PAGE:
Another holiday season has come and gone, which means my wife is now on the mend. Holidays have a way of bringing out illness in her. Just over a year ago her plans for a Thanksgiving feast were waylaid by illness. This year Thanksgiving went well, but we entered into the Christmas season with a visit to the ER for back pain which healed into a sinus infection that she is just now shaking. Her visit to an “urgent care” facility (as distinct from the ER visit) confirmed the sinus infection and also raised concerns about her blood pressure. For a small woman who has never even challenged the weight scale, her blood pressure for the past year has remained quite high.
Clearly, holidays are rough for my wife. She misses our little boy all the time, but his absence is pronounced at the holidays which emphasize time with family. Which raises the question, is her getting sick just in her head? Her sickness is real (as confirmed by the doctors) but it comes from her heart, not her head. She is grieving her child more during the holidays and the stress of grief leads to physical illness. This is no longer a surprise as it is clearly established that stress leads to physical illness. In fact, as the Mayo Clinic points out, “stress symptoms can affect your body, your thoughts and feelings, and your behavior.”
Stress increases inflammation, and inflammation causes a variety of effects on the body including heart disease, joint pain, and even cancer. Stress also weakens the immune system leaving you more vulnerable to a range of illnesses. In fact, stress can lead to what doctors are calling the “broken heart syndrome” which carries symptoms similar to a heart attack but the patient has no sign of heart disease. It usually occurs when someone has gone through a emotionally charged event, such as the loss of a loved one. And as my wife can probably attest, all this impact from stress on the body can also lead to high blood pressure.
Now that we know grief, which leads to stress, can cause people to be physically ill, what can be done about it?
There are many lists out there with ideas about how to reduce stress. While we cannot take away grief, we can reduce the stress that grief creates. Most of them have some common themes but here are ones I can personally attest to helping.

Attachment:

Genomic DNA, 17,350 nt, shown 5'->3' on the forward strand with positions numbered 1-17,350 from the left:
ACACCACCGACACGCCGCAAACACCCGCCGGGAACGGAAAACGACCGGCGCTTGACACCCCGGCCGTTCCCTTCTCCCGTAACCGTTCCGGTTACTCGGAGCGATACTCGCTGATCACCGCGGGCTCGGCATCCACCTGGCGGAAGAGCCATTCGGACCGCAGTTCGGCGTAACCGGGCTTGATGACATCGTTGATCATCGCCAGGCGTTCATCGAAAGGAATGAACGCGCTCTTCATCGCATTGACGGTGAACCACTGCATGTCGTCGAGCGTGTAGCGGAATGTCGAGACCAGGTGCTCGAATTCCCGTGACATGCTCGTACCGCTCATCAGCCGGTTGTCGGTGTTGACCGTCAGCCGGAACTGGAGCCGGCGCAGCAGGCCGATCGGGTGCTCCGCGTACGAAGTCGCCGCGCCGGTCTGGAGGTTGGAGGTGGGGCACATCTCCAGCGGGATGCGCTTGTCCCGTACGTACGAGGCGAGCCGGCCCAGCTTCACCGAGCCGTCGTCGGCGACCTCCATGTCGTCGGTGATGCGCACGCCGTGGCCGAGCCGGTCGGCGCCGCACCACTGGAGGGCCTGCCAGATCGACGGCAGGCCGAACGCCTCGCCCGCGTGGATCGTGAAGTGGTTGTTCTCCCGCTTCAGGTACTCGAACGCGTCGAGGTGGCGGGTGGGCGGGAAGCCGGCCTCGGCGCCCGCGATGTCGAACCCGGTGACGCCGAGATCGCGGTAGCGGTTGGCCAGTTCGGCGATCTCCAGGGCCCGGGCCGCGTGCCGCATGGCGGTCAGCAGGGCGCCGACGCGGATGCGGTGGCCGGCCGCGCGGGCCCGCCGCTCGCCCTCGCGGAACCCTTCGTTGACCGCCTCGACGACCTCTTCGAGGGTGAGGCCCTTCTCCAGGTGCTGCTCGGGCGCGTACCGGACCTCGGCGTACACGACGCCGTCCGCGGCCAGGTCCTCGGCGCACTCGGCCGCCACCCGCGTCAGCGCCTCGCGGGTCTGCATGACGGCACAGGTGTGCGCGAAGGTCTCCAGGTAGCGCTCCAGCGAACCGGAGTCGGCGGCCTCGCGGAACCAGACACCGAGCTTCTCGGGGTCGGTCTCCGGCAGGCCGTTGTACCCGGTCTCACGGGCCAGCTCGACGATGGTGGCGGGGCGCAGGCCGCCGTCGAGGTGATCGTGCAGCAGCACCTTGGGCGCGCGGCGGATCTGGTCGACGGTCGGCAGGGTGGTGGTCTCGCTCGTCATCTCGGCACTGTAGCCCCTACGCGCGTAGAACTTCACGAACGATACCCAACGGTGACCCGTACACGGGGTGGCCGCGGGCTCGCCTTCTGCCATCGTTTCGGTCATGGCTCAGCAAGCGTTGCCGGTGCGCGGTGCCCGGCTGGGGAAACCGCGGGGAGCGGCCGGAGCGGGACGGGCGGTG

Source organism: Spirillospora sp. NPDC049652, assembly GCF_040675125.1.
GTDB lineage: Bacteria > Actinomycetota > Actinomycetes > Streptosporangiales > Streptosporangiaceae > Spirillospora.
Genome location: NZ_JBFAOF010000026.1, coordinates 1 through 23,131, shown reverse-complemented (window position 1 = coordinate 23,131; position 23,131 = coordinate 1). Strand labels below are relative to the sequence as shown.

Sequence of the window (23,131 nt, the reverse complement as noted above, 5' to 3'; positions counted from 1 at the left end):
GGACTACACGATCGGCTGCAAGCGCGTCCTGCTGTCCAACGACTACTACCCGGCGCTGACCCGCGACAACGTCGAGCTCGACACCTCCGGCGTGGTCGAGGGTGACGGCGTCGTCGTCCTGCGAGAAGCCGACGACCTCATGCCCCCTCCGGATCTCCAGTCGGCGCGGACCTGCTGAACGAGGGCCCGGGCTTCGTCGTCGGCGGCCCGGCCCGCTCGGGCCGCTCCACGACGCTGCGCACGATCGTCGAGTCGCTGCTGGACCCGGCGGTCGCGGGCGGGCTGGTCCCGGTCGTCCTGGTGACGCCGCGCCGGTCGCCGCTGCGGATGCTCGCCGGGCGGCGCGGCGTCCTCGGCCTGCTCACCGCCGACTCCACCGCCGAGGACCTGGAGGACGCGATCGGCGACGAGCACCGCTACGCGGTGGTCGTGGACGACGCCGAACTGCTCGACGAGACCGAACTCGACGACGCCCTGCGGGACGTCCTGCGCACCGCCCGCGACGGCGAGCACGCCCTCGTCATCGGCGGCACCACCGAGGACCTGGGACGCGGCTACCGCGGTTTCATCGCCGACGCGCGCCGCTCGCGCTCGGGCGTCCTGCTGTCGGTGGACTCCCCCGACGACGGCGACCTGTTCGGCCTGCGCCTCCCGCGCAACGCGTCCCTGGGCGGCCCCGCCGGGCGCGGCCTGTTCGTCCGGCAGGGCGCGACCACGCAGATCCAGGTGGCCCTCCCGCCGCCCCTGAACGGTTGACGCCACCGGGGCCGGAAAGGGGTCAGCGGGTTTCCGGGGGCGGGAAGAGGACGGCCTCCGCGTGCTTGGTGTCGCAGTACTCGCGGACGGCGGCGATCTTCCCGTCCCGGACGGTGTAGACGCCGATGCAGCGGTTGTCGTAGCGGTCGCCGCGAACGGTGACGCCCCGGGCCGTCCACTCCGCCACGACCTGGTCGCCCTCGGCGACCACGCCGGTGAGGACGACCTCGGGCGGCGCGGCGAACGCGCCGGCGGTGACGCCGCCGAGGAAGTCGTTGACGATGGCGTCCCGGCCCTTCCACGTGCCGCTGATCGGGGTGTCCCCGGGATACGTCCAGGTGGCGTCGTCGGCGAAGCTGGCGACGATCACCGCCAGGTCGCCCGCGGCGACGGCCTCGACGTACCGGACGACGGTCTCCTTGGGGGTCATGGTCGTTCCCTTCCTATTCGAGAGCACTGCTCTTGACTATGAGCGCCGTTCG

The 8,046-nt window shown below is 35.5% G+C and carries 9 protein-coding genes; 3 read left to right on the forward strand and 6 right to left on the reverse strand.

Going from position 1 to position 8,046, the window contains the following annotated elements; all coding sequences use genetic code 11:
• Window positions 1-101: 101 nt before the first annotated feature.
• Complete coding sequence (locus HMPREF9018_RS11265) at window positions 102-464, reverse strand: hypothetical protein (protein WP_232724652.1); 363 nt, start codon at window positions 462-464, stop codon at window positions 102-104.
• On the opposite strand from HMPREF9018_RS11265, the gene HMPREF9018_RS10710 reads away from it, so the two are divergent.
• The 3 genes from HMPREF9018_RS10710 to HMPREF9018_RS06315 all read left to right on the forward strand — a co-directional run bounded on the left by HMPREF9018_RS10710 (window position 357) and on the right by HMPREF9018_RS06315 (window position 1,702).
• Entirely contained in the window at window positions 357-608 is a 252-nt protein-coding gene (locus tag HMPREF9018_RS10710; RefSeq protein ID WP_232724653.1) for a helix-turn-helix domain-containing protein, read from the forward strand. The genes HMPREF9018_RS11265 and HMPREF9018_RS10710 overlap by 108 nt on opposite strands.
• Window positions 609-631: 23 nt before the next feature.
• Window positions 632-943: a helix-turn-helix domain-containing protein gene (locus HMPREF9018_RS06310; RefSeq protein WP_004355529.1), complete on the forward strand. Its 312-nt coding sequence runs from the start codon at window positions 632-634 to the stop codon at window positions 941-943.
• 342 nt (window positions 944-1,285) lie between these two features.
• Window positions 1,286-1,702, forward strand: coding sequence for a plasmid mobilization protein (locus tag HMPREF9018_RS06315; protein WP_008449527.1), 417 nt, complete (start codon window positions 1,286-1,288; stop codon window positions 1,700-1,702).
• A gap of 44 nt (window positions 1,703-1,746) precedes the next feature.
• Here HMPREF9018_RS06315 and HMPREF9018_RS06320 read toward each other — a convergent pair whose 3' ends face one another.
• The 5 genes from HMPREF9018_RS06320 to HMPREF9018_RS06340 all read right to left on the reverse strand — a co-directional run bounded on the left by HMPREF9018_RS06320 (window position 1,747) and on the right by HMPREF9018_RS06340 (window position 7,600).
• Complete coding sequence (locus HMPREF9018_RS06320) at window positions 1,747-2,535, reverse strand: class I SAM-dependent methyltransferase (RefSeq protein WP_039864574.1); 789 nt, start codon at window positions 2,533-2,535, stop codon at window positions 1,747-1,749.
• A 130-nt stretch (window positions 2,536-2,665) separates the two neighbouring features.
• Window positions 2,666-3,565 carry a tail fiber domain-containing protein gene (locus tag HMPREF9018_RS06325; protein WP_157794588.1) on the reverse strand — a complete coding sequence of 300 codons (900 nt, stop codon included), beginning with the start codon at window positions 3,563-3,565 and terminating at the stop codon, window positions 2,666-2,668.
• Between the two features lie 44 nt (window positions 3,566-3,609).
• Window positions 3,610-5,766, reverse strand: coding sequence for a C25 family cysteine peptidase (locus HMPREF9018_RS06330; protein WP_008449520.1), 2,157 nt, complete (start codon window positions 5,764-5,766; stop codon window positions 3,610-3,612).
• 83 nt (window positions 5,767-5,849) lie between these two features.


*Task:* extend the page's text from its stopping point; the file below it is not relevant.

- Exercise regularly or at least be physically active.
Exercising reduces my stress, no doubt about it. But think beyond the normal gym routine here. Tai Chi or yoga classes can be physically active as well and the benefits of walking are well documented.
- Pray or meditate often.
As a Christian, a prayer life comes with the territory. But any type of meditation or quiet time will help. Although I’ve always played music in the car, I’ve learned the benefits of turning it off when driving alone so at least I have some quiet time.
- Focus on the present or as your grandparent would say, “don’t borrow worry from tomorrow.”
I see people in my family and at work who are always worried about all the things that could go wrong. While it is good to anticipate problems, don’t let them ruin the present. Plus, most of what we worry about never happens.
- Take a social media break.
Our phones provide us with constant distractions and trying to live up to someone else’s “Facebook life” can add to the stress. If you must look, set aside an hour in the day to do so and ignore your Instagram, Twitter, and other social media accounts in the meantime. Better yet, give up social media for Lent.
This does not show up on most lists (Nerd Alert: I also find stamp collecting relaxing and absolutely no one lists it!). Reading is my quiet time, it takes me into another world, and always calms me down. I read for nearly an hour each night before going to sleep and it also allows me to sleep better — and sleep shows up on a lot of lists.
- Avoid people.
Okay, this never shows up on a list — most of them say to surround yourself with people. Actually they are correct! However, when the holidays call for gathering together a lot of people, recognize that it may be an overload for a grieving person and keep the gatherings small and filled with supportive people. Big family gatherings are sometimes just too much (and that is not just the introvert in me speaking).
- Be Grateful
In an earlier post I wrote about Brother David Steindl-Rast and he talks about gratefulness and happiness. He points out that people think they are grateful for things that make them happy. However, he turns it around says that being grateful leads to happiness. If we can learn to be grateful for what we have instead of bemoaning all that we don’t have, we are likely to lower our stress.
If you want some more traditional lists, you can do an easy web search or visit these at WebMD, the Cleveland Clinic, the Mayo Clinic, and this one at HealthLine which includes interesting ideas such as chewing gum, cuddling, and taking supplements (but probably not all at the same time).
The biggest takeaway from today’s post is that when someone in grief gets sick and you think it is all in their head, you’re wrong. It is in their heart and the illness is real.